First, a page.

Community and Neighborhood
In the 1950s and ’60s, the “community” in community development became strongly associated with urban neighborhoods, and “development” became associated almost exclusively with economic and social service endeavors. During this period, continued Black northward migration and civil rights gains in the housing arena altered the racial and economic makeup of countless residential neighborhoods in major northern cities and led to a national preoccupation with the fate of urban neighborhoods. Federal poverty policy turned toward neighborhoods with the Economic Opportunity Act of 1964. The EOA, with its “maximum feasible participation” rhetoric and neighborhood-based Community Action Programs, became the centerpiece of Lyndon Johnson’s War on Poverty.
In policy circles, “community” became defined along highly local geographic lines. “Development,” which had always included political resistance and policy advocacy in its repertoire of strategies, now focused mainly on social and economic projects. In this national policy environment, all sorts of local organizations, including churches, came to view neighborhood initiative as the most legitimate way to address urban problems. Hundreds of local Black institutions became neighborhood-based agents of the state.
Since the ’60s, urban poverty rates have ballooned, and government interest in neighborhood-based solutions is still strong, if not stronger. Meanwhile Black churches, which once gave birth to countless other institutions, now tend to be the only viable institutions left in depressed Black locales. Often they are the only civic spaces where people meet regularly to share experiences, hopes, plans. And popular concern about the deterioration of society’s “moral fabric” has reached fever pitch. Together, these circumstances have put tremendous pressure on Black churches to play major roles in the resurrection of economically, physically, and sometimes socially devastated neighborhoods.
Are Black Churches Neighborhood Institutions?
Many of the most celebrated examples of Black church-based community development involve a single church, usually a large and well-financed one, taking charge of a single neighborhood and attracting the resources necessary to rebuild that neighborhood’s economic and physical infrastructure. Such examples, however inspiring, tempt us to view Black churches as traditional parishes where congregants come from the neighborhood and religious community is the same as geographic community. Recall, however, that Black religious notions of community and development have never been so static or narrow. Churches are not necessarily neighborhood institutions.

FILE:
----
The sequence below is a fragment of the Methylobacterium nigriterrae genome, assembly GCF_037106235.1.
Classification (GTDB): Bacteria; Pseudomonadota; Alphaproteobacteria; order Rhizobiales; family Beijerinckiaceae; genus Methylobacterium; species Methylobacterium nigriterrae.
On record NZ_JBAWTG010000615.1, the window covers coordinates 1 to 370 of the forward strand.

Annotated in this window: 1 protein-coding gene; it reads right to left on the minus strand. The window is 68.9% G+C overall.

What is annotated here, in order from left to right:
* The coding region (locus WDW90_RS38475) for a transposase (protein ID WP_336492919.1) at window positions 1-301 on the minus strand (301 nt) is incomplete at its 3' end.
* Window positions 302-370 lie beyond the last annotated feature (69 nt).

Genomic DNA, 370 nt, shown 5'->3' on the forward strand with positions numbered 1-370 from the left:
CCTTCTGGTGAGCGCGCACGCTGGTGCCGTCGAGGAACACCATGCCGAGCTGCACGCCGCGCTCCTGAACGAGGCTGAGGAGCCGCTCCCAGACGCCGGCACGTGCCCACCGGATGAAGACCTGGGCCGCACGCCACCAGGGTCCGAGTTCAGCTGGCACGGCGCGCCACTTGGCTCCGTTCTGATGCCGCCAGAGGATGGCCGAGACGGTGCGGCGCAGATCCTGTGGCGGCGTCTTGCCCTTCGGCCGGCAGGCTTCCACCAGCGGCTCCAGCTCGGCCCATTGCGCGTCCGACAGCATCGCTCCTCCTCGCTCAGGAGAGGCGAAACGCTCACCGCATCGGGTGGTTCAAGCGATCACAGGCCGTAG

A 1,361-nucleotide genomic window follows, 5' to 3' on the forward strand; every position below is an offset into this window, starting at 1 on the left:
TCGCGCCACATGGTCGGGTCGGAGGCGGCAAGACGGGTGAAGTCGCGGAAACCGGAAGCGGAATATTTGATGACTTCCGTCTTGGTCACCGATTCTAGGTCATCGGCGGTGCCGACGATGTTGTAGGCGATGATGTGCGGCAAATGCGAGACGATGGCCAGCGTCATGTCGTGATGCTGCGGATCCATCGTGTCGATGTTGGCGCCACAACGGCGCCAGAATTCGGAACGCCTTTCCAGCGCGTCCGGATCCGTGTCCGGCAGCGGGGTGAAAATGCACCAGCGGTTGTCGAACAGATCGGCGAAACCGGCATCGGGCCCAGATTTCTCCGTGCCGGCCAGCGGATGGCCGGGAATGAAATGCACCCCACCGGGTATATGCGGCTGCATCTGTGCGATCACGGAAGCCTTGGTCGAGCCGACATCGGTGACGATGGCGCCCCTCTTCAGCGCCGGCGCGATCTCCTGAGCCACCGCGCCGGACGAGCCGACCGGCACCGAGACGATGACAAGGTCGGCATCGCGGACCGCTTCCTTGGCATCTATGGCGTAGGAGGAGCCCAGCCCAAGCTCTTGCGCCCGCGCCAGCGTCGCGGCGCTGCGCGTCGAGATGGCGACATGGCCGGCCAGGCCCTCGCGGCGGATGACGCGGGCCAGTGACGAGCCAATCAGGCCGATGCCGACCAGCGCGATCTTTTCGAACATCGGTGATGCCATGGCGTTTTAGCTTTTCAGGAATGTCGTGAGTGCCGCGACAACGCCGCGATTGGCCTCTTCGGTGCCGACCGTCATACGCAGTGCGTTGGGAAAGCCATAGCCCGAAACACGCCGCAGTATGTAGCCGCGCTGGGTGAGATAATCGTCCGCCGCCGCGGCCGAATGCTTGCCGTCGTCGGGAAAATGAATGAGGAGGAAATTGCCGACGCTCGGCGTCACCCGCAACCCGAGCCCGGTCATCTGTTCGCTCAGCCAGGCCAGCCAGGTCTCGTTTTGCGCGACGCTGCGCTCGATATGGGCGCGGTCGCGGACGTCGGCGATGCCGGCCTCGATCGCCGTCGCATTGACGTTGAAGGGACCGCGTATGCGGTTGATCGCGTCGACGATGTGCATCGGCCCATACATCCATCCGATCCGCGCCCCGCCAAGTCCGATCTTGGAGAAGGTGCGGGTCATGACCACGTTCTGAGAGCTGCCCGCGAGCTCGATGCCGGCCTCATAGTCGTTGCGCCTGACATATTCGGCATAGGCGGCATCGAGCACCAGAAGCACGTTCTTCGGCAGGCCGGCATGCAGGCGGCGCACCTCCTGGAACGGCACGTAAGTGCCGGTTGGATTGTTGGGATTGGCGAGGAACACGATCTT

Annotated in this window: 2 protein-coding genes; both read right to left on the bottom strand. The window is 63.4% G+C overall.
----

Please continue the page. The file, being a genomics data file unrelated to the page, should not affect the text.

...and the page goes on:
Churches often pull people together around common ethnicity, regional or national origin, class background, political orientation, life stage, or lifestyle. Less often do congregations form around shared neighborhood identity. Many churches draw membership from a geographic area much wider than the immediate neighborhood. People pick churches according to social identity more than spatial proximity. One Black congregation, then, might primarily consist of educated middle-class professionals, while another consists of working-poor people. One church may attract southern migrants, while another appeals mainly to native northerners. Another church might serve Haitians or West Indians rather than Blacks born in the United States. None of these churches need be located where their target populations live; as long as the church isn’t too far away, people will “commute” to worship where they feel at home. This is why we sometimes see solid middle-class Black churches located in poor Black neighborhoods. It also partly explains how dozens of churches can concentrate in a very small, economically depressed area, forming what I call a “religious district.” Churches can locate quite near each other, all taking advantage of cheap rents in otherwise vacant commercial spaces, because they are not competing for neighborhood residents per se.
So Black churches that fail to respond to calls for neighborhood-based community development may not be “otherworldly” or apolitical. They may simply be placing a priority on the immediate concerns of congregation members or communities of interest that transcend the neighborhood. These concerns and interests certainly can overlap with those of neighborhood residents. Church members, their families and their friends may need job training, jobs, affordable housing, educational opportunities, immigration services, and so on. But not every church will intuitively think of these as neighborhood needs worth fighting for at the neighborhood level.